(Reuters) – Half a decade into the deepest U.S. housing crisis since the 1930s, many Americans are hoping the crisis is finally nearing its end. House sales are picking up across most of the country, the plunge in prices is slowing and attempts by lenders to claim back properties from struggling borrowers dropped by more than a third in 2011, hitting a four-year low.
"We are right back where we were two years ago. I would put money on 2012 being a bigger year for foreclosures than 2010," said Mark Seifert, executive director of Empowering & Strengthening Ohio’s People (ESOP), a counseling group with 10 offices in Ohio.
"Last year was an anomaly, and not in a good way," he said.
In 2011, the "robo-signing" scandal, in which foreclosure documents were signed without properly reviewing individual cases, prompted banks to hold back on new foreclosures pending a settlement.
But nobody in the Real Bay Area got foreclosed on, right? This is what happens in flyover states. And flyover cities, like, um, San Jose.
And while nobody would mistake the Bay Area for the troubled city of Stockton (where home values are not expected to hit 2006 values again until the year 2030), the resumption of the Foreclosure Express by many banks will be leading to more short sales and bank-owned properties.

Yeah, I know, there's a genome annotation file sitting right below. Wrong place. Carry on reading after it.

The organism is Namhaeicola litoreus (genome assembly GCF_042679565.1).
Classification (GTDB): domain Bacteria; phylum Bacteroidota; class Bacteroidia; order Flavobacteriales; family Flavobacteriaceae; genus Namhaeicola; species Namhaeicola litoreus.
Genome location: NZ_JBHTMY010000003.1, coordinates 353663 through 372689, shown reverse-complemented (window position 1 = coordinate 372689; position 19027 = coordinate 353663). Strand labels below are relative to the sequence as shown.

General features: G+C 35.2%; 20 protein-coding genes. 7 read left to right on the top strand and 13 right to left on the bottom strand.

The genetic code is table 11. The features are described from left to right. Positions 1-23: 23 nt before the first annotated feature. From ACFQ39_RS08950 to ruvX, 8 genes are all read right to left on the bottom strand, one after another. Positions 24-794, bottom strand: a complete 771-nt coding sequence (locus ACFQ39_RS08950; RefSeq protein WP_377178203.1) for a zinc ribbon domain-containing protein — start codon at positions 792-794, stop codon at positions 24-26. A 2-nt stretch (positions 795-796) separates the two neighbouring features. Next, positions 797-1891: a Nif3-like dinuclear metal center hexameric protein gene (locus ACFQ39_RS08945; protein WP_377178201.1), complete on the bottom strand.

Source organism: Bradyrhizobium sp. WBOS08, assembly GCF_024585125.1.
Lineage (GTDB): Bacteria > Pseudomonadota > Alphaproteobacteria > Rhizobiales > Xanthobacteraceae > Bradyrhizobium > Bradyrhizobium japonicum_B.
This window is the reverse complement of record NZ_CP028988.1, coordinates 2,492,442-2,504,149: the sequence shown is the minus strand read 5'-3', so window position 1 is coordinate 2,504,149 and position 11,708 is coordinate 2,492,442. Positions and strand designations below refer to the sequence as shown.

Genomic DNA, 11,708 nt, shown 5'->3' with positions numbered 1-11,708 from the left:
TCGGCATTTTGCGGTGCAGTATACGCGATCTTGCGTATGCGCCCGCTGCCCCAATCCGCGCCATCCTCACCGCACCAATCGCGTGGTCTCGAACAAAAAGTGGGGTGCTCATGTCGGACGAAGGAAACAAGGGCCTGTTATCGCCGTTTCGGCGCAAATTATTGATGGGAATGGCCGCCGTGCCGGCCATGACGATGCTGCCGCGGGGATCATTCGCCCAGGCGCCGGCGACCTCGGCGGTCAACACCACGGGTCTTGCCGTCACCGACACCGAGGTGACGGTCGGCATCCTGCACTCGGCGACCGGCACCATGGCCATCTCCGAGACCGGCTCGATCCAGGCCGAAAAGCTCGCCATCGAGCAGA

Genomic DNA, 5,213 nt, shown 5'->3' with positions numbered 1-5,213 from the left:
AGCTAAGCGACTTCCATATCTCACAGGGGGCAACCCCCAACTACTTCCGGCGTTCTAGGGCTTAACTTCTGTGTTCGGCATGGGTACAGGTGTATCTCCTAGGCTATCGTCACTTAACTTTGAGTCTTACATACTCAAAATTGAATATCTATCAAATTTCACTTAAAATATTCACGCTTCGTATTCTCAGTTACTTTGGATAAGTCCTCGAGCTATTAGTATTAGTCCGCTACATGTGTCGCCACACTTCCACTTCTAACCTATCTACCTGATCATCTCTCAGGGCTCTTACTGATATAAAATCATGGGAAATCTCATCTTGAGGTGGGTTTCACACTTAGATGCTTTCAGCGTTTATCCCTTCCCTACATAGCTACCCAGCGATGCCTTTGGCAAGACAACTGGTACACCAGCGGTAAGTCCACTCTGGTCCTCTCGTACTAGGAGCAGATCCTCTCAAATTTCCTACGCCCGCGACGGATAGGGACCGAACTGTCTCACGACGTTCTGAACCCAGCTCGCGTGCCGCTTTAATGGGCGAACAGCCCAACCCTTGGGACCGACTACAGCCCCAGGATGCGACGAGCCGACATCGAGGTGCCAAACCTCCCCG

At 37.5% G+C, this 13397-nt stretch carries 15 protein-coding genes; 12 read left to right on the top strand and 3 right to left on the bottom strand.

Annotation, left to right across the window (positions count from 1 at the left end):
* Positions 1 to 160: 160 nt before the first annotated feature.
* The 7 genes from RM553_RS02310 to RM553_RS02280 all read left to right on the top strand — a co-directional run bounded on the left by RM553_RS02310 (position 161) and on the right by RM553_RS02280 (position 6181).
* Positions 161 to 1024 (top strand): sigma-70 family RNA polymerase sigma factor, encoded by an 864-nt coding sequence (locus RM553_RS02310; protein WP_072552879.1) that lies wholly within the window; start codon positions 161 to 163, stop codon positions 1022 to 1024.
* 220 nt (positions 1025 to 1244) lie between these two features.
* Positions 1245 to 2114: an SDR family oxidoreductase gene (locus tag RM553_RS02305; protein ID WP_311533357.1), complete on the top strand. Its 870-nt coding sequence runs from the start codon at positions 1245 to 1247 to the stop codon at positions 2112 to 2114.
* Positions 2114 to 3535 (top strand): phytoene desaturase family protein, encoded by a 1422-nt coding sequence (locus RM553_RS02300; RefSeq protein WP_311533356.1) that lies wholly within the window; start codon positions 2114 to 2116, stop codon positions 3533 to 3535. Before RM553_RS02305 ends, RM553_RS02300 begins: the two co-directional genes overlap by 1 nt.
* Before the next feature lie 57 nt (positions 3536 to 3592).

Blame it on the settlement that 49 states made with the major banks. Now that the process is no longer under so much uncertainty, foreclosures that have been put on hold will resume. And this time around, the lucky participants won’t be brought in courtesy of high-interest, no-down subprime loans. Plain old unemployment will be the cause of most of the unpaid mortgages.
Zillow is projecting all kinds of gloom and doom because of this, including a housing market that won’t hit bottom until next year, and stay on the bottom until 2016.
"The hangover from this crisis will far outlast the party of the boom years," said Zillow chief economist Stan Humphries.
Share your predictions on how this economic tragedy that could evict millions of homeowners will affect the Real Bay Area. This is an Open Thread.